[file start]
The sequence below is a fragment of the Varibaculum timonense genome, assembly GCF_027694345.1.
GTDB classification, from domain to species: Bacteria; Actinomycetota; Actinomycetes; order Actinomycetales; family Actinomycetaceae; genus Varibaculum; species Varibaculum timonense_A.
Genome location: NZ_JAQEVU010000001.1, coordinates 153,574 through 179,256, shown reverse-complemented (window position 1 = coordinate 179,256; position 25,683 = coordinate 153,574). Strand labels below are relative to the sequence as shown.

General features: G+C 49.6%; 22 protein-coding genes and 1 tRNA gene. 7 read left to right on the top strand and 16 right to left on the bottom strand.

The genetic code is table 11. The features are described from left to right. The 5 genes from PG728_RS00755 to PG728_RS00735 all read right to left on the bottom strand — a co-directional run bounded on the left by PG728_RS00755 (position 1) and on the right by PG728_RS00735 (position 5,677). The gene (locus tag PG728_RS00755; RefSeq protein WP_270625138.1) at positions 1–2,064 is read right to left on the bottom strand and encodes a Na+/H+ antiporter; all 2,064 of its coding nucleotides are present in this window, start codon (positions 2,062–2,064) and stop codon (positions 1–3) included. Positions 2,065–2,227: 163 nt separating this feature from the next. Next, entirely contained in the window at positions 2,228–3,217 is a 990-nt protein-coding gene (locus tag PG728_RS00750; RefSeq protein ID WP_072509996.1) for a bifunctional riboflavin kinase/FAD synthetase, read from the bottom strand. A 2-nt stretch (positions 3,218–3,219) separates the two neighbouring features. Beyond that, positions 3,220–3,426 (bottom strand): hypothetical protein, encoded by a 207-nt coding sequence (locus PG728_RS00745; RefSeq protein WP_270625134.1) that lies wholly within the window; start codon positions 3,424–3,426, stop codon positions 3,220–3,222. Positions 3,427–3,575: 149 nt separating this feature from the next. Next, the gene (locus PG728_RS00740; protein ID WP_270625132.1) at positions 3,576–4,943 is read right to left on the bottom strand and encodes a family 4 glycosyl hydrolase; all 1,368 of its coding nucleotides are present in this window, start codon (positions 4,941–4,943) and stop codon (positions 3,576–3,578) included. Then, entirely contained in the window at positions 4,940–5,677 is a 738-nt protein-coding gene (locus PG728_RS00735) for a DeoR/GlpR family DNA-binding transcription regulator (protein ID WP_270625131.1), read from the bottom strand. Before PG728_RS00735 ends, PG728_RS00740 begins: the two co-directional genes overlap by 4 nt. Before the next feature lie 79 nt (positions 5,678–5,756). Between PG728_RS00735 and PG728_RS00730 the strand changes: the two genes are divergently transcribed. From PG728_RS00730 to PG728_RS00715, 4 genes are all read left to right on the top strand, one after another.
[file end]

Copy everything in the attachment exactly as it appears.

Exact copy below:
The sequence below is a fragment of the Varibaculum timonense genome, assembly GCF_027694345.1.
GTDB classification, from domain to species: Bacteria; Actinomycetota; Actinomycetes; order Actinomycetales; family Actinomycetaceae; genus Varibaculum; species Varibaculum timonense_A.
Genome location: NZ_JAQEVU010000001.1, coordinates 153,574 through 179,256, shown reverse-complemented (window position 1 = coordinate 179,256; position 25,683 = coordinate 153,574). Strand labels below are relative to the sequence as shown.

General features: G+C 49.6%; 22 protein-coding genes and 1 tRNA gene. 7 read left to right on the top strand and 16 right to left on the bottom strand.

The genetic code is table 11. The features are described from left to right. The 5 genes from PG728_RS00755 to PG728_RS00735 all read right to left on the bottom strand — a co-directional run bounded on the left by PG728_RS00755 (position 1) and on the right by PG728_RS00735 (position 5,677). The gene (locus tag PG728_RS00755; RefSeq protein WP_270625138.1) at positions 1–2,064 is read right to left on the bottom strand and encodes a Na+/H+ antiporter; all 2,064 of its coding nucleotides are present in this window, start codon (positions 2,062–2,064) and stop codon (positions 1–3) included. Positions 2,065–2,227: 163 nt separating this feature from the next. Next, entirely contained in the window at positions 2,228–3,217 is a 990-nt protein-coding gene (locus tag PG728_RS00750; RefSeq protein ID WP_072509996.1) for a bifunctional riboflavin kinase/FAD synthetase, read from the bottom strand. A 2-nt stretch (positions 3,218–3,219) separates the two neighbouring features. Beyond that, positions 3,220–3,426 (bottom strand): hypothetical protein, encoded by a 207-nt coding sequence (locus PG728_RS00745; RefSeq protein WP_270625134.1) that lies wholly within the window; start codon positions 3,424–3,426, stop codon positions 3,220–3,222. Positions 3,427–3,575: 149 nt separating this feature from the next. Next, the gene (locus PG728_RS00740; protein ID WP_270625132.1) at positions 3,576–4,943 is read right to left on the bottom strand and encodes a family 4 glycosyl hydrolase; all 1,368 of its coding nucleotides are present in this window, start codon (positions 4,941–4,943) and stop codon (positions 3,576–3,578) included. Then, entirely contained in the window at positions 4,940–5,677 is a 738-nt protein-coding gene (locus PG728_RS00735) for a DeoR/GlpR family DNA-binding transcription regulator (protein ID WP_270625131.1), read from the bottom strand. Before PG728_RS00735 ends, PG728_RS00740 begins: the two co-directional genes overlap by 4 nt. Before the next feature lie 79 nt (positions 5,678–5,756). Between PG728_RS00735 and PG728_RS00730 the strand changes: the two genes are divergently transcribed. From PG728_RS00730 to PG728_RS00715, 4 genes are all read left to right on the top strand, one after another.